by Kevin Sylvester, Buffalo Sports Page

Lift

I have many friends that hate the U.S. Open. They don’t like watching pars. I don’t hate it, and appreciate par being a good score. That’s been the U.S. Open’s identity, and the USGA is determined to keep it that way. However, they seemed to have gotten it wrong again with the green speeds. Players have been penalized at Shinnecock Hills for hitting good shots. Good shots aren’t always rewarded, but they should not be penalized. The course is supposed to be set up fairly for all golfers on all tee times. That did not happen during round 3 for the lead groups.

That was the consensus opinion anyway. Patrick Reed made an interesting comment following his round on Sunday on Fox. Reed said that he didn’t think the course was unfair, but that the pin placements on 13 and 15 were off by about 2 yards each. That was it.

The course was set up easier, supposedly, for the final round. Tommy Fleetwood’s 63 would be evidence of that, but then again, he played really well. As did the champion, now two time defending champion Brooks Koepka. Judging by the final leaderboard, the tournament played out very well with a strong top 10. A Major championship is supposed to be tough and one has to beat the best to win. That’s what Koepka did for the second consecutive year.

Clean

My partner, Dave, at Fox Valley CC suggested I write an account of what it’s like to be in a shootout with a chance to win a club’s Major. We had that chance this past weekend at the Member/Member tournament, and lost on the 4th sudden death shootout hole. It was exhilarating to be in it, and here is my account of what it was like. 

Getting in

To make the shootout and have a chance to win the event, you first have to win your flight which is no easy proposition. The format was shamble best-ball day one, then shamble aggregate (both balls) day 2. Flights were determined after day one scores, and our 68 was not great considering both Dave and I are 8.6 indexes. We had a bad day, and zigged all day, no zagging. For Day 2, our flight was tight amongst the 6 teams, all within 1 or 2 strokes of the lead. I was so unhappy with my ball striking on day one, I used a completely different set of clubs, but the same putter. 

It paid immediate dividends as we opened up on the par 5 12th hole. We used Dave’s drive (had to use at least 7 from each player) which left us 200 yards from the flagstick. I took out my 3 iron (love that club) and hit a beauty that ran up to 15 feet hole-high right. A great look for eagle. I burned the right edge on the putt and tapped in for birdie. Dave also made birdie (we won a skin for 2 net eagles), and we were off to a great start. We figured par (144) would be a solid score for the day with both balls counting. Our plan was to avoid double bogey at all costs. We did until our last hole (I hit a draw that found the hazard on 11 and took a 6), but it didn’t spoil our play. We shot a net 138, and liked our chances as we headed to scorer’s table. Our score was best in our flight, and tied for 2nd best on the day. We were in!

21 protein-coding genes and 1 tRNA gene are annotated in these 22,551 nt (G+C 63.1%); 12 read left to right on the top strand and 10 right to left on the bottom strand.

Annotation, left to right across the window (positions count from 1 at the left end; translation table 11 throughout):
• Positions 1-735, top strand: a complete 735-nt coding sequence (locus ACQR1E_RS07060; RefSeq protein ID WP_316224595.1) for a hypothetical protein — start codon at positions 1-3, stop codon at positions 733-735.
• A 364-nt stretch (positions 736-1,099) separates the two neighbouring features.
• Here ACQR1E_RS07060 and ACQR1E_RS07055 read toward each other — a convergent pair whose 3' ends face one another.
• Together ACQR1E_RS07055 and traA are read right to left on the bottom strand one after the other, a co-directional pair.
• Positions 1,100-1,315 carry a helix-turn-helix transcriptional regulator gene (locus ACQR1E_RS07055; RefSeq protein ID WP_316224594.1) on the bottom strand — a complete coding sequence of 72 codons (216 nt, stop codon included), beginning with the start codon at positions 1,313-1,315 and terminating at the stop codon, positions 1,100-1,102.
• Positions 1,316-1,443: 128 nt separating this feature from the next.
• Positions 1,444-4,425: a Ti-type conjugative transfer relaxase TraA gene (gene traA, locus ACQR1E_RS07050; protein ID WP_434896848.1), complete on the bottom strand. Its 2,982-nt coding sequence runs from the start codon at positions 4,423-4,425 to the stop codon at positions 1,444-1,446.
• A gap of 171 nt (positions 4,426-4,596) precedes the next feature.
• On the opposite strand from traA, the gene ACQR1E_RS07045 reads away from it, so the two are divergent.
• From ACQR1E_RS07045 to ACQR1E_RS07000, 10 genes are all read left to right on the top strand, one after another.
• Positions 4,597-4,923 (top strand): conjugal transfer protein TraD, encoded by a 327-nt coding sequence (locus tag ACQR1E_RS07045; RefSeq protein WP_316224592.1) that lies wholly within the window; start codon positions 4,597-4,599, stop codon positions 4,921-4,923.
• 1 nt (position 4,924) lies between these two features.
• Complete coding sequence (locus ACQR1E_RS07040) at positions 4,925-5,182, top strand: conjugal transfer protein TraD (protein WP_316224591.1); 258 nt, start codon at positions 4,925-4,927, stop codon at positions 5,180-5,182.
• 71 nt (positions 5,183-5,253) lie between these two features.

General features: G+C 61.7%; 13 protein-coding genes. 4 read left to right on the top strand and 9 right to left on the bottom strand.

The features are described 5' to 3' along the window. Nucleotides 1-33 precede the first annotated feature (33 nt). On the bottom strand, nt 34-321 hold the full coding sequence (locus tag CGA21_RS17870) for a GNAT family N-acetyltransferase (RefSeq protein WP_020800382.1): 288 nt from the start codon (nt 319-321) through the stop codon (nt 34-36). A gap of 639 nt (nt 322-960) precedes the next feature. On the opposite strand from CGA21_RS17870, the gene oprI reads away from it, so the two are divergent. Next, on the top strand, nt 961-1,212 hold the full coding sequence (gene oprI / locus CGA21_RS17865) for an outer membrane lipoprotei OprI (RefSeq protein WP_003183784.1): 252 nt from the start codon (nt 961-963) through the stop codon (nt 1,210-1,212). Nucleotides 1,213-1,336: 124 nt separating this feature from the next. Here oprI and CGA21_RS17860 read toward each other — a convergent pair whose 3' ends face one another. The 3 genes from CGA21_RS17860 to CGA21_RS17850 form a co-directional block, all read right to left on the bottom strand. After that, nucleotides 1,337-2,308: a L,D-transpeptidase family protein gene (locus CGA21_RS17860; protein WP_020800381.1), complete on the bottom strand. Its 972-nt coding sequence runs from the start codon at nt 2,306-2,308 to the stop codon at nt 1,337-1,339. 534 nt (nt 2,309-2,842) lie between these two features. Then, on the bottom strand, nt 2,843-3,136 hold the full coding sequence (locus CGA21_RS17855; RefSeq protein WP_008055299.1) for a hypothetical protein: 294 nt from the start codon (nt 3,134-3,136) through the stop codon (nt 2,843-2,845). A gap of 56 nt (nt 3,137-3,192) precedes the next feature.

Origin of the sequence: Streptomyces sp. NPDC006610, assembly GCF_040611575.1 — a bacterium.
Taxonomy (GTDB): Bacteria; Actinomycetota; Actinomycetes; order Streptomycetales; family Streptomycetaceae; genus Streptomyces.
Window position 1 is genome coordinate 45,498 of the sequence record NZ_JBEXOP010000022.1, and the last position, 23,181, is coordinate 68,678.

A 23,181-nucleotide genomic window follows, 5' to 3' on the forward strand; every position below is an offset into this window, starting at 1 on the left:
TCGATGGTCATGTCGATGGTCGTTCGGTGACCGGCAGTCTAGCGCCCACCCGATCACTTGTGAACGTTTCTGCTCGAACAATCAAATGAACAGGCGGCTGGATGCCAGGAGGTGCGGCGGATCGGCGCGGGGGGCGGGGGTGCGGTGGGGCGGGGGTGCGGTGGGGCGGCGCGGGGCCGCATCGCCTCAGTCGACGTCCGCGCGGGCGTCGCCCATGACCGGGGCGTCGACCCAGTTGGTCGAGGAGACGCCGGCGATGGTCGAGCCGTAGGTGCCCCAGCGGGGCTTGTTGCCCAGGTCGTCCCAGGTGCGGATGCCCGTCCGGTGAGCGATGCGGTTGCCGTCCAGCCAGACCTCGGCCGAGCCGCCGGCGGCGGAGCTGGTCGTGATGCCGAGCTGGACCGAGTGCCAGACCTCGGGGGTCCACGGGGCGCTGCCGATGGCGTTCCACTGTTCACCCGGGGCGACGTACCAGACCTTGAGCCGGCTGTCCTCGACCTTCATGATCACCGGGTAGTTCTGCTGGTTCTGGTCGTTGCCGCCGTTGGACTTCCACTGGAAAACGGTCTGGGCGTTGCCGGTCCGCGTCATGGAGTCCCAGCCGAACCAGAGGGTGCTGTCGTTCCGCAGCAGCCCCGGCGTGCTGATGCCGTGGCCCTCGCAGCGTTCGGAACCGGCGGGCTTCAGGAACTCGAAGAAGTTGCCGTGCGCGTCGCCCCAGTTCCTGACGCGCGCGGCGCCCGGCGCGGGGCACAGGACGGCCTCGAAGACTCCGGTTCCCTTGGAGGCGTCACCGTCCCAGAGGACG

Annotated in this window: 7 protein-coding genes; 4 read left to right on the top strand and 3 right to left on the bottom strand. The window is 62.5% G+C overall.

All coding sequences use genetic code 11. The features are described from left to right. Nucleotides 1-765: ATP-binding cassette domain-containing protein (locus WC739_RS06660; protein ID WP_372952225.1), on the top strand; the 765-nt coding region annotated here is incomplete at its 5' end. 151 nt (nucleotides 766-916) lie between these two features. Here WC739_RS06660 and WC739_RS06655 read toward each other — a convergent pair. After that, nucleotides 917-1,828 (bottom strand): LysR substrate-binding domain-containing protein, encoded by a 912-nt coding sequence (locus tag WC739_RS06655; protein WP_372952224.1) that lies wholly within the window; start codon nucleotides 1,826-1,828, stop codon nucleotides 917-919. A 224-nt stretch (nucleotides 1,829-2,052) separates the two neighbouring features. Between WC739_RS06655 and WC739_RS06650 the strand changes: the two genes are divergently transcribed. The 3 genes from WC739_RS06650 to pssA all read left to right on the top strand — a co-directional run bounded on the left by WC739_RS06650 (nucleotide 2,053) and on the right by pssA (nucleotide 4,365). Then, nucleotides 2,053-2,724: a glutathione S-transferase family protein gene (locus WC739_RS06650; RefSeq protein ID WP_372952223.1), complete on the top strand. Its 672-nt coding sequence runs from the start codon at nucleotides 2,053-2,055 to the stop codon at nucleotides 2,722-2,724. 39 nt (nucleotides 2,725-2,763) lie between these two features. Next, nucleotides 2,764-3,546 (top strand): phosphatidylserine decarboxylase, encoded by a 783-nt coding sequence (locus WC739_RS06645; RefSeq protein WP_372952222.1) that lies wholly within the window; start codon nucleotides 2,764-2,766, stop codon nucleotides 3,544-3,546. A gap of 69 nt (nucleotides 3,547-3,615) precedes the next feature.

Prepping for the shootout

I had been in a shootout once before, and it was a 4 hole aggregate playoff with 8 teams, 2 knocked out per hole. It was four years at the Orchard Pack CC invitational, which my partner and I actually won. It remains gratifying to this day. I do remember the nerves I had going into it, and I felt the same way prior to the start of this one. I asked Dave if he wanted a drink or a shot. He said no. I did a quick shot of whiskey and ran to the range to practice the tee shot I’d have to hit on 18. We decided I would take the tee because I had found the fairway the first two rounds and laid it up 20 yards short of the water each time laying a little off my 3 wood.

There were no balls by the range tees as is it was Saturday evening.  So I drove out on the range and grabbed a handful. I drove back to the tee, setting up on the right side to simulate how I would set up alignment on the hill at 18. I duffed the first one because I was hurrying. Then I decided to slow down and go through my routine. I struck the next 4 perfect. I decided one more and I was ready. I topped the damn thing. So I reached into my bag for a ball to donate to the range. I couldn’t head to the shootout with that topper being my last contact.  I struck the OnCore Avant (yellow one in case you find it) perfect and headed back to pick up my partner for the shootout. 

The Draw

Each of the five teams drove up the hill to the 18th tee for instructions and to draw numbers out of hat for order of play. The rest of the members and spouses were on the patio above the 18th green watching on. Dave drew for us, and pulled number 4. Good. I didn’t have to go first. Greg, a great guy that had a serious health scare earlier this year (we’re glad to have him back on the course) went first and hit a good drive down the left side of the fairway. It may have drifted into the rough, but I knew it was by the 150 yard stake. The next team went and found the fairway. The 2 time defending champion went before me and put it into the fairway bunker. It was surprising and I think all of us were thinking that’s a tough spot. I was also thinking, don’t put it in there too.

I was next on the tee and my heart was beating. It felt like an old cartoon I remember when a character found love at first site and was illustrated by a heart shape expanding outward from the chest. Dave never seemed nervous, but he was feeling it too judging by the graph from the heart rate monitor watch he was wearing (pictured to the right).